I was silent for a long time in that graveyard, as the headstones told a story that was inescapable. The waves of a killer disease against which mankind had no vaccine, the youth, the futures wasted, the risks to medical staff, and the social unrest of the Kinmel Park Mutiny that followed. Civil turbulence has been a feature of pandemics throughout history.

I had also heard my ghosts, the crunchies of Bodelwyddan. An hour later, as I returned home along many empty roads, I was not surprised the Marble Church was such a tourist attraction.

If you go

Coronavirus – be sure to check each of these suggestions before you go, in light of any pandemic restrictions in place on the day. These change frequently.

The Marble Church can be found at 53.26651°N, 3.49548°W or GR SJ0039 7541

Address: St Margaret, Bodelwyddan, Rhyl, LL18 5UR
Opening times: Daily, from 9 am 4.30 pm
Visit website


There is free parking on the no-through road immediately beside the church, with a turning circle at the far end.

Getting there

Car: Get yourself to the North Wales Expressway (A55) at Chester and drive west for 30 miles until you reach the Bodelwyddan turn-off.

Distances: London (237 miles); Manchester (67 miles); Bristol (198 miles); Glasgow (265 miles); Liverpool (48 miles)

Train: There is no railway station in Bodelwyddan. The nearest stations are Rhyl or Abergele & Pensarn. Rhyl is the best bet for buses and taxis.

Bus: Arriva Number 51 from Rhyl Bus Station to Denbigh Lenten Pool stops in Bodelwyddan. For further choices go to: bustimes.org/localities/bodelwyddan 

Staying there

Faenol Fawr Country House & Manor Hotel (4*)
Bodelwyddan, St Asaph, Denbighshire, LL18 5UN
Tel. 01745 591691

Bodelwyddan Castle Hotel (4*AA)
Bodelwyddan, Denbighshire, LL18 5YA
Tel. 01745 585088; 0330 100 9774

Read reviews about this hotel on Silver Travel Advisor.

The Kinmel Arms (5*)
The Village, St George, Abergele, LL22 9BP
Tel. 01745 832207
Website: thekinmelarms.co.uk

Where to eat

Faenol Fawr Restaurant
Faenol Fawr Country House & Manor Hotel
Bodelwyddan, St Asaph, Denbighshire, LL18 5UN
Tel. 01745 591691

Sandbank Bakery
10 Sandbank Road, Towyn, Abergele, LL22 9LB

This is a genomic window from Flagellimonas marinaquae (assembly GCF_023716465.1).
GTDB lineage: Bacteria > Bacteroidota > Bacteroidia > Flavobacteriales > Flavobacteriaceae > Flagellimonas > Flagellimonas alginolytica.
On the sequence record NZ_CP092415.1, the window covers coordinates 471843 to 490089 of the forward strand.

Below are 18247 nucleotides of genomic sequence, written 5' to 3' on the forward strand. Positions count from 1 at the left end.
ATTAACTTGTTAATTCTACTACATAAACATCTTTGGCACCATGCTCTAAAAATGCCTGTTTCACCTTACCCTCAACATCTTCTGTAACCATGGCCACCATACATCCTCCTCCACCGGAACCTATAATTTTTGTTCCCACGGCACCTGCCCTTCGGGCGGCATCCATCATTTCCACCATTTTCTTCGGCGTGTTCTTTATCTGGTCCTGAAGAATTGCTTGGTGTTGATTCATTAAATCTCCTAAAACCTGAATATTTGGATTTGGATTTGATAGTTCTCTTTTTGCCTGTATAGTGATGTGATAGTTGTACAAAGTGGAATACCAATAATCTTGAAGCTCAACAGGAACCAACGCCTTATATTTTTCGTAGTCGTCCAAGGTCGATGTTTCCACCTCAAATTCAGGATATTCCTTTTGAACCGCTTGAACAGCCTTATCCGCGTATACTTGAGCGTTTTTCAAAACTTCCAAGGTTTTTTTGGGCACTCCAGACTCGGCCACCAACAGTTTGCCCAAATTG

Tel. 01745 342142

George & Dragon
Market Street, Abergele, LL22 7AF
Tel. 01745 826050

Other things to do

Manorafon Farm Park
A wonderful chance to meet a large array of cute, not-so-cute, small and large farm animals. Located within the parkland of Gwrych Castle.

Address: Manorafon Farm Park, Llanddulas Road, Abergele, Conwy, LL22 8ET
Tel. 01745 833237
Email: farm-park@manorafon.co.uk

Kinmel Park Golf
A 9-hole pay-and-play golf course plus a floodlit driving range open from 1000-2100hrs. There is also a bistro.

Address: Abergele Road, Bodelwyddan, Rhyl, LL18 5SR

Rhyl Miniature Railway
Address: Central Station, Marine Lake, Wellington Road, Rhyl, LL18 1AQ
Tel. 01352 759109
Email: info@rhylminiaturerailway.co.uk

More information

Rhyl Tourist Information Centre
West Parade, Rhyl, LL18 1HZ
Tel. 01745 355068; 01745 344515

Visit Wales

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Richard Villar

Travel writer, doctor & international mountain leader

2 Responses

  1. Hello, I was on exercise at the Kimnel Parc Camp in 1987. I saw an ‘apparition’. I struggle to describe it but I suppose a floating cloud of ectoplasm is the closest I could say. I watched it float along a track for about ten seconds. It scared the beejaysus out of me and I panicked, broke radio silence and ran. I quickly regained my composure and settled down. Only to be immediately quizzed by HQ as to what was going on? Obviously I couldn’t say what had really happened so told them that our Observation Post (OP) had been compromised by the enemy.
    When I returned to the HQ and was stood down my mate asked “what I had seen”? I told him “nothing”. But he asked if I’d seen a first world war soldier?
    I told him “no” and he went on to tell me the story of the mutiny and the influenza deaths.

    I’d love to know what I saw that night. But I do feel that it was supernatural.

    1. What an astonishing story! Thank you! I am glad it is not just me who senses and sees these things. Now there are at least two of us! Thanks very much for your (paradoxically) reassuring words. Best wishes. Richard V